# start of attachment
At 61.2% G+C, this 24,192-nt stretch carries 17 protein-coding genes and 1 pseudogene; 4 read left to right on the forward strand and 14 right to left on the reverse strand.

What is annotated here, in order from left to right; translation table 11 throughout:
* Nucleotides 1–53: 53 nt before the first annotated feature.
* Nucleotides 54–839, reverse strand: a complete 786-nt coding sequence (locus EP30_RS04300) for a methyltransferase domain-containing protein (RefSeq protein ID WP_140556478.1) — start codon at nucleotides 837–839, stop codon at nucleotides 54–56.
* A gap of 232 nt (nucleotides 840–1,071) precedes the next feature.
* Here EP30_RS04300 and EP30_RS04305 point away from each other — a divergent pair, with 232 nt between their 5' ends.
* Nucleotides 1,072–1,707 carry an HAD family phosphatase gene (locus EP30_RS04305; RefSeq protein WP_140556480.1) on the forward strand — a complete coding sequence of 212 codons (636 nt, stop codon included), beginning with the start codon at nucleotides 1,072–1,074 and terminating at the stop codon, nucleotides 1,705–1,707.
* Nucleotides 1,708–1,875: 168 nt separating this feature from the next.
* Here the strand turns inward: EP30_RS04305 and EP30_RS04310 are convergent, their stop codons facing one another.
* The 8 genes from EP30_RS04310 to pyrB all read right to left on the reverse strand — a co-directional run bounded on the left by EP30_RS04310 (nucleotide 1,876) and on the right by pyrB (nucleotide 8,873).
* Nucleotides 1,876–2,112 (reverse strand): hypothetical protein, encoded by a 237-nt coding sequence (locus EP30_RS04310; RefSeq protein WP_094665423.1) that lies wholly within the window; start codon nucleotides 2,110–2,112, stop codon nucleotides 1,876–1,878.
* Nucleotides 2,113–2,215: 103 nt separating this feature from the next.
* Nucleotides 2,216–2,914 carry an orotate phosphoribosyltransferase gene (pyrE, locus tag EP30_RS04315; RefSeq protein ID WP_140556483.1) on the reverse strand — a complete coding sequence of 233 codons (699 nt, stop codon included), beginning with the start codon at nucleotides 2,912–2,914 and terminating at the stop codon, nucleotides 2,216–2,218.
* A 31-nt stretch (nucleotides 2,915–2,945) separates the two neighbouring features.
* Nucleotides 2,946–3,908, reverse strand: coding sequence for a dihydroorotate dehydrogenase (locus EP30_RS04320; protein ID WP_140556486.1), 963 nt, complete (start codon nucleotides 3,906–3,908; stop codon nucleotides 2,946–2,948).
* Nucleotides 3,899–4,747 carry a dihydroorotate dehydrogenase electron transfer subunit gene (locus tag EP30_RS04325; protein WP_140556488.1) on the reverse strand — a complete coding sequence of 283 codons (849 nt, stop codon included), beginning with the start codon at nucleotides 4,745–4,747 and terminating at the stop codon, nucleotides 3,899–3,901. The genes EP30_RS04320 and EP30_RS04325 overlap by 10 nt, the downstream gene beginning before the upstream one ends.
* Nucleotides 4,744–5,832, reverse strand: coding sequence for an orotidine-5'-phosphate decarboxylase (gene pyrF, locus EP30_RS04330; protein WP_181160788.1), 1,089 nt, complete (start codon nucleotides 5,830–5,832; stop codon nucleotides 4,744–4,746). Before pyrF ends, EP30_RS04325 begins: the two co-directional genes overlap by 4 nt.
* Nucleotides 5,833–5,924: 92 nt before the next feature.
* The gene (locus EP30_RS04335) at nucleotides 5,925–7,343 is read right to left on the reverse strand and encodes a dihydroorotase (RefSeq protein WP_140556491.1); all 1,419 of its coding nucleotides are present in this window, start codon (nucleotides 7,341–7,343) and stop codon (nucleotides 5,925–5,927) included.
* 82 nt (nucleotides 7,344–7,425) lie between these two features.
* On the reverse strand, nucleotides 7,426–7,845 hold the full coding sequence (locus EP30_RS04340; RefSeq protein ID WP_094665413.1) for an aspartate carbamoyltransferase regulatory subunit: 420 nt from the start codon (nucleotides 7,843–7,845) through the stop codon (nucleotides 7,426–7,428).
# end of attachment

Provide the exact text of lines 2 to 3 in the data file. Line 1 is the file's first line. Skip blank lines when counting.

What is annotated here, in order from left to right; translation table 11 throughout:
* Nucleotides 1–53: 53 nt before the first annotated feature.